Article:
Q: Is it safe for my kids to use insect repellent?
A: Be grateful that in the Inland Northwest, bugs primarily just bug people. Yes, West Nile Virus hits the radar every summer, but fortunately, serious complications are rare. We have ticks as well, but they’re quite human-friendly, with complications such as Lyme disease and Rocky Mountain Spotted Fever essentially non-existent in our region. There is still good reason, however, to avoid bites — they itch, which leads to scratching, which can lead to skin infection. So what to do?
For mosquitoes, there is the old standby DEET. Although quite effective, this noxious-smelling repellent leaves many parents looking for an alternative, as there have been a handful of reports of unpleasant side effects when used on children. In any event, it stinks — if you’re going to use this on children, go for the 10 percent formulations. And you’ll have to reapply every few hours.
A less stinky, but no less effective alternative to DEET is Picaridin. This repellent was developed in Europe and has been used for many years around the world. You can find this active ingredient in Cutter Advanced products.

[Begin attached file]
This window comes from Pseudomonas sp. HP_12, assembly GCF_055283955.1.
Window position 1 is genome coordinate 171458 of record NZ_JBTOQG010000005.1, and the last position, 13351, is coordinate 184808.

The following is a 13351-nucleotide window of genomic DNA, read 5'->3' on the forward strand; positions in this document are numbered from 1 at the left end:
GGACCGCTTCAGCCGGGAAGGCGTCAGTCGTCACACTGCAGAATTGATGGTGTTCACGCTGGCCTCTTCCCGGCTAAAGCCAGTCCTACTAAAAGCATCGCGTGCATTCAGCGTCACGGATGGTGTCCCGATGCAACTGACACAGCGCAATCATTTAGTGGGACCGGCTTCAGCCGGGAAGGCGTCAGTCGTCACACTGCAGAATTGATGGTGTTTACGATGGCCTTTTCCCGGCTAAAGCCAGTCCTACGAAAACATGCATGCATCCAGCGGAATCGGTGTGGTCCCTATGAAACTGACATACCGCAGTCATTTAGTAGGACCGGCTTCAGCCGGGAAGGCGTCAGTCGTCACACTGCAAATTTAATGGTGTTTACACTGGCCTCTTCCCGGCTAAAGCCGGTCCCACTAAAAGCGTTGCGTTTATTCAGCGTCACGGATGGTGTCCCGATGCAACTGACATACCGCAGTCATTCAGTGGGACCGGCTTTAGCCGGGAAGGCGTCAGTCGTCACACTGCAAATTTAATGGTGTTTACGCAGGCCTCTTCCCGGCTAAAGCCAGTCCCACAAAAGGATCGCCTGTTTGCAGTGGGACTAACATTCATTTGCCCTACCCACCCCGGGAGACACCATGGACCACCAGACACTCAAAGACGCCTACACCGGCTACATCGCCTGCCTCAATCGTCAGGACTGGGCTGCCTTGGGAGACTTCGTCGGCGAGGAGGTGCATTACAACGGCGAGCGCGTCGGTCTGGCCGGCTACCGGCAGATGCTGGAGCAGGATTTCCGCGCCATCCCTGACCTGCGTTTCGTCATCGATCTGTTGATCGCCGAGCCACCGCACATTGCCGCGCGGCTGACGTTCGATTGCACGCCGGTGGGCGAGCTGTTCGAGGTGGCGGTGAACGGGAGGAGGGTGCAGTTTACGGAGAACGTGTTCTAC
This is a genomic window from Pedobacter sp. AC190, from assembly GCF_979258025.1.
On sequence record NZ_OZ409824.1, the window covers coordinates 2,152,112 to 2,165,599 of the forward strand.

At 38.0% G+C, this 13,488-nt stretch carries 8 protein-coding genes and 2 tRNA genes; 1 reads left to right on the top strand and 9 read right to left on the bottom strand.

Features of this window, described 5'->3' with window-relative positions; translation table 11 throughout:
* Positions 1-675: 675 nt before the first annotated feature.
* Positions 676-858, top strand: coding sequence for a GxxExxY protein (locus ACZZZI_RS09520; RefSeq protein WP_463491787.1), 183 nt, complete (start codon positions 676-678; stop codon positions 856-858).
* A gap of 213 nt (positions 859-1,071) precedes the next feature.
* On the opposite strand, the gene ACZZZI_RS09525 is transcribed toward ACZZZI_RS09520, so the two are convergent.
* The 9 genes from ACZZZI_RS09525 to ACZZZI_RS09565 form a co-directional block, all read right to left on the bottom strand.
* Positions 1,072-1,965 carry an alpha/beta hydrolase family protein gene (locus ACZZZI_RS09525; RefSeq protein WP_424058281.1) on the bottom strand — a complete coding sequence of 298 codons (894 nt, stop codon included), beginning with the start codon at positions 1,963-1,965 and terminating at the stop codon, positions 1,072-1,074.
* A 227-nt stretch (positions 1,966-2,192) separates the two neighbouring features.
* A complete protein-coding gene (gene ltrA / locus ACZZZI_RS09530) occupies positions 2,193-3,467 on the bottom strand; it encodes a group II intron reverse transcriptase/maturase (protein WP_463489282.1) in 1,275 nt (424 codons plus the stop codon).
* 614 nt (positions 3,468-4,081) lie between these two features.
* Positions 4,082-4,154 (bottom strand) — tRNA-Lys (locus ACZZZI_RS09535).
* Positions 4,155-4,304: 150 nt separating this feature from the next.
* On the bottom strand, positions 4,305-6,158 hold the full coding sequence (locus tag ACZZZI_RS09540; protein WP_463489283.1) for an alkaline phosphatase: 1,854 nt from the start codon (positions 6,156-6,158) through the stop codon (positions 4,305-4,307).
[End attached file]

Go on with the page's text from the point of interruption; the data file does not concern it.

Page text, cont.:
For those looking for a more organic product, there are some “natural” options. (Reminder: “natural” is not always better — after all, poison ivy, nettles, mosquitoes, hemorrhoids and hurricanes are all natural.) Several natural compounds are reported to be quite useful in repelling insects. Oil of Lemon Eucalyptus is thought to be effective, although there has not been as much research establishing its safety and efficacy as with DEET and Picaridin. Also, there are parents in my practice who have claimed good luck with Bug Bands. These fashionable wristbands are impregnated with Geraniol, a derivative of geraniums.
Citronella, a derivative of lemongrass, is also a natural option, but you have to kick up a lot of smoke by burning torches or candles to see much benefit, and in my experience, children and torches do not mix well.
If you are looking to not merely repel, but to kill, you can go for an insecticide like Permethrin. This will make ticks and mosquitoes drop like flies when they touch clothing covered with this potent bug-killing essence. You do not want to apply this to the skin, however; instead, wash clothes with a solution of the compound, or soak a hat or shirt in the stuff. And just so you know, you’re not supposed to put it on cats.
Finally, if you find a tick, you can remove it yourself, but you should do it right. According to the Centers for Disease Control, you should use tweezers to grasp the tick close to the skin and pull it straight up, slowly, away from the skin. Clean up with soap and warm water. And despite what many people insist, don’t worry if the mouthparts stay in the skin. And don’t use hot matches or needles or anything else to remove a tick.
Good luck bugging off!